[En route to Chamounix—Wednesday, 28 September 1859]

Wednesday 28th Long before sunrise we were awake to see the “morning star stayed in his steep course” over Mt. Blanc. Soon the sun itself stained the snowy peak with a color all unknown to those who have not tracked Great Nature to her fastness at this hour. At ten o’clk we took one of the worthy guides of Chamounix (so justly celebrated) to ascend the Montanvert. I mounted a mule who dragged me and in his turn was dragged by the nose up the steep acclivity but poor Jamie who had undertaken to walk up found it most uncomfortable. It was very warm, the way stony and steep and he, I fancy, not a little tired by the travel of the day before. Still from time to time we all stopped to gaze our hearts full at the lovely view of Chamounix and the variegated autumnal hues upon the mountain-side and all heat and fatigue were forgotten when we reached the top and saw the Mer de Glace spread out before us and felt the cooling airs which rush over its vast surface. Descending upon it, it seemed a shore-less sea whose frothing waves were stayed by the Great Hand which can move or stay the world.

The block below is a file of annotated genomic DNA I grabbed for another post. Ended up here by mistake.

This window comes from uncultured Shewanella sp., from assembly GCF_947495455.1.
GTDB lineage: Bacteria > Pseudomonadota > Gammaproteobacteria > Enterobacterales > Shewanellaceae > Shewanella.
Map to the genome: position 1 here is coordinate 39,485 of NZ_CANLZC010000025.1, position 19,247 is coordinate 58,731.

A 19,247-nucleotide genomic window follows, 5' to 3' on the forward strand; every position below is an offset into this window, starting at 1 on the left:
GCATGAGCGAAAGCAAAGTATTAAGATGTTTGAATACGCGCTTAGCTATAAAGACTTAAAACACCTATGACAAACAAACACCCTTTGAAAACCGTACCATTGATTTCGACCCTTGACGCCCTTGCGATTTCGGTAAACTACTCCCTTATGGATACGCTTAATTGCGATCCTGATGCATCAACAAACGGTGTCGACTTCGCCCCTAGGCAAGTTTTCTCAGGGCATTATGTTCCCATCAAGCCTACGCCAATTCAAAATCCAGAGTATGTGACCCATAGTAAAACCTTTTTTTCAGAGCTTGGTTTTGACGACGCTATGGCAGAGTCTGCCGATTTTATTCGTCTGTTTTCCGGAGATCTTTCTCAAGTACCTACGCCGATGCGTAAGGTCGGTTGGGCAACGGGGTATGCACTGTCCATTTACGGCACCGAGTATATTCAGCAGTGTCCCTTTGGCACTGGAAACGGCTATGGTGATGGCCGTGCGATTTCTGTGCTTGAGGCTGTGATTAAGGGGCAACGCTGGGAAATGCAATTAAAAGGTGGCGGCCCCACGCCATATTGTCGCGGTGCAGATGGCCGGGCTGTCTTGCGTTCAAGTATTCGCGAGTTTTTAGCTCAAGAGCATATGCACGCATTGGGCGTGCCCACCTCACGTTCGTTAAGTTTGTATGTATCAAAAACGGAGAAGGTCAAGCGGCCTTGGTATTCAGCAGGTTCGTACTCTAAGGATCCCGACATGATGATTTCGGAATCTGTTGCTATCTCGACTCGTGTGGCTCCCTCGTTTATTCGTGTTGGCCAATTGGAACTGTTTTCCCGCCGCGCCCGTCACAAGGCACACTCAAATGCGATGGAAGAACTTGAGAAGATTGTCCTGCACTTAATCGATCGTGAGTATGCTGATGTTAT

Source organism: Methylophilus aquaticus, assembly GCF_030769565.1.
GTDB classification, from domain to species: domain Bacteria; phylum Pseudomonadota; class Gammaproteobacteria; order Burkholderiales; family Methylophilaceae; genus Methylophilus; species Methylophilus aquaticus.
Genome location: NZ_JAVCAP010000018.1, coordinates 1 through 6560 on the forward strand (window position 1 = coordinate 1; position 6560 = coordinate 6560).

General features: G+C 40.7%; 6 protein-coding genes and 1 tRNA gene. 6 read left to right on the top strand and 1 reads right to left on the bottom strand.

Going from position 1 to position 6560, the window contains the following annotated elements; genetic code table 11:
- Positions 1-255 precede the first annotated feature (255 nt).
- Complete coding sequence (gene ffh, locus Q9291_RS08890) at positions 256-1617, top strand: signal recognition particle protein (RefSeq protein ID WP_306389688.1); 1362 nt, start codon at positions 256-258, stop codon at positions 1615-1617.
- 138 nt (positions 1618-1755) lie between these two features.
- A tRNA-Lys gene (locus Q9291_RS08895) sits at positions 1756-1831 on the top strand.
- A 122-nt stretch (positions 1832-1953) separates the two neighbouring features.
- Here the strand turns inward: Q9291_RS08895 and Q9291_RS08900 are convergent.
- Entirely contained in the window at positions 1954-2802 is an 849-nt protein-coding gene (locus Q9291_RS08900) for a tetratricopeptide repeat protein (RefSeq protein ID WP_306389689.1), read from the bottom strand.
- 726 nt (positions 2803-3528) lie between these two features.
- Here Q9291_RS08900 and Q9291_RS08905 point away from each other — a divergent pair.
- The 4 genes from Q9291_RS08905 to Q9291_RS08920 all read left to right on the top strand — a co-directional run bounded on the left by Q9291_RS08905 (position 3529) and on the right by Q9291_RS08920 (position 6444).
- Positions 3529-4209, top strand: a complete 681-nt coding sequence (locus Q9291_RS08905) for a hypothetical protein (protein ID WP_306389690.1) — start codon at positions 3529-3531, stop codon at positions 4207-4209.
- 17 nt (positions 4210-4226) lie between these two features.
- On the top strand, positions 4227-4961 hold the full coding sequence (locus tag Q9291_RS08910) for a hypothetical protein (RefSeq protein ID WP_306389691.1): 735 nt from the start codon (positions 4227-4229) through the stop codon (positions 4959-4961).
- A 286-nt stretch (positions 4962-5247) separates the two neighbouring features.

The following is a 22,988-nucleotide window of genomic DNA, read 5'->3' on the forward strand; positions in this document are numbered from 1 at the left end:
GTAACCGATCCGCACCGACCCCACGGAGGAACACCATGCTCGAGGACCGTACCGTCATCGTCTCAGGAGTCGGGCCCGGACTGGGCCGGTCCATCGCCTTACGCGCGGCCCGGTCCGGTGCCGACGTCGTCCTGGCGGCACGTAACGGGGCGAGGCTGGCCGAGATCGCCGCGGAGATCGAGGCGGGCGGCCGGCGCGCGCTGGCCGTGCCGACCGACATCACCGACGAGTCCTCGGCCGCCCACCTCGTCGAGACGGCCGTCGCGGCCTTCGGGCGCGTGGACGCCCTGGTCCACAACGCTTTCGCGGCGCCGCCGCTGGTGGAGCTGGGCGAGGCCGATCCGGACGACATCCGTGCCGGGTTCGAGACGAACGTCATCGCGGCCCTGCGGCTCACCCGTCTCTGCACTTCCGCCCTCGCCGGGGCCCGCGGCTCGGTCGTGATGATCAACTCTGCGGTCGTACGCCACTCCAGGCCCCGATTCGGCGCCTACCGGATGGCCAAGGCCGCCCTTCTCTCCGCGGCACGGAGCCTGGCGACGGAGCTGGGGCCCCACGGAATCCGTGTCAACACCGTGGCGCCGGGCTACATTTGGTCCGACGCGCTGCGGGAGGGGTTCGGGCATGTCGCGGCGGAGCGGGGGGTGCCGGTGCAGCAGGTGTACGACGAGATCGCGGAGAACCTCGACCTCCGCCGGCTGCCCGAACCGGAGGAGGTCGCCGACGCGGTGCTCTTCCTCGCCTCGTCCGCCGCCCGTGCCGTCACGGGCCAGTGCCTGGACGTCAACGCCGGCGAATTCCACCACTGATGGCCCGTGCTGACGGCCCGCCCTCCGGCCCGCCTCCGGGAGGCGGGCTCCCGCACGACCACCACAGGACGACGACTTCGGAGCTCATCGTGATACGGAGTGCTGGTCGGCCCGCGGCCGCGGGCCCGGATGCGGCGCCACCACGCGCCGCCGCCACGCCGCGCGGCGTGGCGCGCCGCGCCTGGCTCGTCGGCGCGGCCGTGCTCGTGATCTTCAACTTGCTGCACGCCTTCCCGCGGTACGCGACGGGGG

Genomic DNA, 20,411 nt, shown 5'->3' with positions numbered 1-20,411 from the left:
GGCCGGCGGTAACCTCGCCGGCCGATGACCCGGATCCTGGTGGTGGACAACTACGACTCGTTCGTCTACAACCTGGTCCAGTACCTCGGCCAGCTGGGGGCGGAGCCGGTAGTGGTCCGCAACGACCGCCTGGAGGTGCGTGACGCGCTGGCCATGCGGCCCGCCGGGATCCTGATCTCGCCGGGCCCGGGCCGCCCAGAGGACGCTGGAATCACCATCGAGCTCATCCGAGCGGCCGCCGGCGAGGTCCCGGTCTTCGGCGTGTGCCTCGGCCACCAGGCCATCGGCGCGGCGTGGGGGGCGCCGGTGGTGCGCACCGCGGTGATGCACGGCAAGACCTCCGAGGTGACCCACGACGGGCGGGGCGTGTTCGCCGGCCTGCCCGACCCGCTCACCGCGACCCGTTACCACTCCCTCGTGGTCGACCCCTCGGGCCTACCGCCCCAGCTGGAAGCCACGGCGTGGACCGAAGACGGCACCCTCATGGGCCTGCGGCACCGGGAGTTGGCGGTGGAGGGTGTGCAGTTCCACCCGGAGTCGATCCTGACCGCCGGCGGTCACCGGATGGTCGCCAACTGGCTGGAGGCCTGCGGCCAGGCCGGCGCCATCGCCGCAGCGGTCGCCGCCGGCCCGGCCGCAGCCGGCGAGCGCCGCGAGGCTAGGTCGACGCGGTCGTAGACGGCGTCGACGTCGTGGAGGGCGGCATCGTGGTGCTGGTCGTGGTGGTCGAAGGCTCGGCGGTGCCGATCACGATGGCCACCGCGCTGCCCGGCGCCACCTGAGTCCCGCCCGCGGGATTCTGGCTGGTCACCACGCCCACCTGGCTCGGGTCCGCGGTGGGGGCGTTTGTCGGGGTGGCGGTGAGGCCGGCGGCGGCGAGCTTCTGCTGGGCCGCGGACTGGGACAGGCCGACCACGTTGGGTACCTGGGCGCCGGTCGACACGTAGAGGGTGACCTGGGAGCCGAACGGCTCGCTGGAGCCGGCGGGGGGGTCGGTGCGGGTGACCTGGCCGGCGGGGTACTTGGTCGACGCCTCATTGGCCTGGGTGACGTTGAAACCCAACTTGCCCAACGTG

The descent was continued enjoyment of mountain beauties. We met a bridal party ascending for whom our guide told us he had played the violin that they might dance the night before, so rustic and purely Swiss they looked that our eyes followed them till the trees hid the last from our view.

Came into Chamounix before sunset but watched the light die away from our windows and then as the cool mists of evening fell dined by the side of a cheerful wood fire.


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